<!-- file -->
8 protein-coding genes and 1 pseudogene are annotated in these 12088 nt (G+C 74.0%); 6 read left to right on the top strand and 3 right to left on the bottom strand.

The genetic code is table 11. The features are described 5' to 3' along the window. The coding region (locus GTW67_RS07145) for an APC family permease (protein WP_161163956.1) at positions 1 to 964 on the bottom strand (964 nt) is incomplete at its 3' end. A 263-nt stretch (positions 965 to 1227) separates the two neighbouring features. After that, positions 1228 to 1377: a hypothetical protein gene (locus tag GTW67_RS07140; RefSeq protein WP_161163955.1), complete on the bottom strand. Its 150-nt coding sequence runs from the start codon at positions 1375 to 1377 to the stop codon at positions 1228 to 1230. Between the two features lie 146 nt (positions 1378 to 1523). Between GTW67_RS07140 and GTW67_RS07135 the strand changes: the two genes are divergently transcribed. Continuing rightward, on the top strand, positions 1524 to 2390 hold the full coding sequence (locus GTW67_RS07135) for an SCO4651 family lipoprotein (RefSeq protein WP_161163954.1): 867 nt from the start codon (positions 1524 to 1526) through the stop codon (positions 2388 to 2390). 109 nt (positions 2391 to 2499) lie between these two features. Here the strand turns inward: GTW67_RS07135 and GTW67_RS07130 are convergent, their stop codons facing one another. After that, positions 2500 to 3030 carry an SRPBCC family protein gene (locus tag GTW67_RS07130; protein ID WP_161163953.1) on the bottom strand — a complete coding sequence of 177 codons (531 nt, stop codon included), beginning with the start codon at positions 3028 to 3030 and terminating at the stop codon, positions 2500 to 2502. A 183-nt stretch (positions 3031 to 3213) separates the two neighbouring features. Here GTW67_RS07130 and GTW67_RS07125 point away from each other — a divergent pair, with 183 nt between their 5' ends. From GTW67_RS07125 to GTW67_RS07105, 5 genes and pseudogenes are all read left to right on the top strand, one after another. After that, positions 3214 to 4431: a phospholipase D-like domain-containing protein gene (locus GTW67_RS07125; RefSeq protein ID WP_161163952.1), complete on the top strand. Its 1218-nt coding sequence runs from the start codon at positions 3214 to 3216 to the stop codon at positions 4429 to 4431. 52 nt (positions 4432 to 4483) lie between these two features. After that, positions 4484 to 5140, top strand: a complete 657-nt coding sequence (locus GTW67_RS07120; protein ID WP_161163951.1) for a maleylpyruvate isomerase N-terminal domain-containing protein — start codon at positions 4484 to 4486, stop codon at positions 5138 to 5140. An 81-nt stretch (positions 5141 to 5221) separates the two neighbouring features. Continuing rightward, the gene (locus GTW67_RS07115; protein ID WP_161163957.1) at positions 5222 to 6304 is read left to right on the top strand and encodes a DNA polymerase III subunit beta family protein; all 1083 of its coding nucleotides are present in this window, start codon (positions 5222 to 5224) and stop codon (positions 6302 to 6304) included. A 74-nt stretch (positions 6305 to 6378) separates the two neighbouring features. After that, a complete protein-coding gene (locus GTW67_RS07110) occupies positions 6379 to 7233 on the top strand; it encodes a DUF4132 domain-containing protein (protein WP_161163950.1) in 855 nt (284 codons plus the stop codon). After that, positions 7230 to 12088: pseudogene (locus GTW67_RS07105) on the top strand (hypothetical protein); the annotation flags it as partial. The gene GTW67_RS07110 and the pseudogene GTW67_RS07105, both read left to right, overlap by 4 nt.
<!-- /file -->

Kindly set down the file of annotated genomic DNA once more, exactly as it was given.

8 protein-coding genes and 1 pseudogene are annotated in these 12088 nt (G+C 74.0%); 6 read left to right on the top strand and 3 right to left on the bottom strand.

The genetic code is table 11. The features are described 5' to 3' along the window. The coding region (locus GTW67_RS07145) for an APC family permease (protein WP_161163956.1) at positions 1 to 964 on the bottom strand (964 nt) is incomplete at its 3' end. A 263-nt stretch (positions 965 to 1227) separates the two neighbouring features. After that, positions 1228 to 1377: a hypothetical protein gene (locus tag GTW67_RS07140; RefSeq protein WP_161163955.1), complete on the bottom strand. Its 150-nt coding sequence runs from the start codon at positions 1375 to 1377 to the stop codon at positions 1228 to 1230. Between the two features lie 146 nt (positions 1378 to 1523). Between GTW67_RS07140 and GTW67_RS07135 the strand changes: the two genes are divergently transcribed. Continuing rightward, on the top strand, positions 1524 to 2390 hold the full coding sequence (locus GTW67_RS07135) for an SCO4651 family lipoprotein (RefSeq protein WP_161163954.1): 867 nt from the start codon (positions 1524 to 1526) through the stop codon (positions 2388 to 2390). 109 nt (positions 2391 to 2499) lie between these two features. Here the strand turns inward: GTW67_RS07135 and GTW67_RS07130 are convergent, their stop codons facing one another. After that, positions 2500 to 3030 carry an SRPBCC family protein gene (locus tag GTW67_RS07130; protein ID WP_161163953.1) on the bottom strand — a complete coding sequence of 177 codons (531 nt, stop codon included), beginning with the start codon at positions 3028 to 3030 and terminating at the stop codon, positions 2500 to 2502. A 183-nt stretch (positions 3031 to 3213) separates the two neighbouring features. Here GTW67_RS07130 and GTW67_RS07125 point away from each other — a divergent pair, with 183 nt between their 5' ends. From GTW67_RS07125 to GTW67_RS07105, 5 genes and pseudogenes are all read left to right on the top strand, one after another. After that, positions 3214 to 4431: a phospholipase D-like domain-containing protein gene (locus GTW67_RS07125; RefSeq protein ID WP_161163952.1), complete on the top strand. Its 1218-nt coding sequence runs from the start codon at positions 3214 to 3216 to the stop codon at positions 4429 to 4431. 52 nt (positions 4432 to 4483) lie between these two features. After that, positions 4484 to 5140, top strand: a complete 657-nt coding sequence (locus GTW67_RS07120; protein ID WP_161163951.1) for a maleylpyruvate isomerase N-terminal domain-containing protein — start codon at positions 4484 to 4486, stop codon at positions 5138 to 5140. An 81-nt stretch (positions 5141 to 5221) separates the two neighbouring features. Continuing rightward, the gene (locus GTW67_RS07115; protein ID WP_161163957.1) at positions 5222 to 6304 is read left to right on the top strand and encodes a DNA polymerase III subunit beta family protein; all 1083 of its coding nucleotides are present in this window, start codon (positions 5222 to 5224) and stop codon (positions 6302 to 6304) included. A 74-nt stretch (positions 6305 to 6378) separates the two neighbouring features. After that, a complete protein-coding gene (locus GTW67_RS07110) occupies positions 6379 to 7233 on the top strand; it encodes a DUF4132 domain-containing protein (protein WP_161163950.1) in 855 nt (284 codons plus the stop codon). After that, positions 7230 to 12088: pseudogene (locus GTW67_RS07105) on the top strand (hypothetical protein); the annotation flags it as partial. The gene GTW67_RS07110 and the pseudogene GTW67_RS07105, both read left to right, overlap by 4 nt.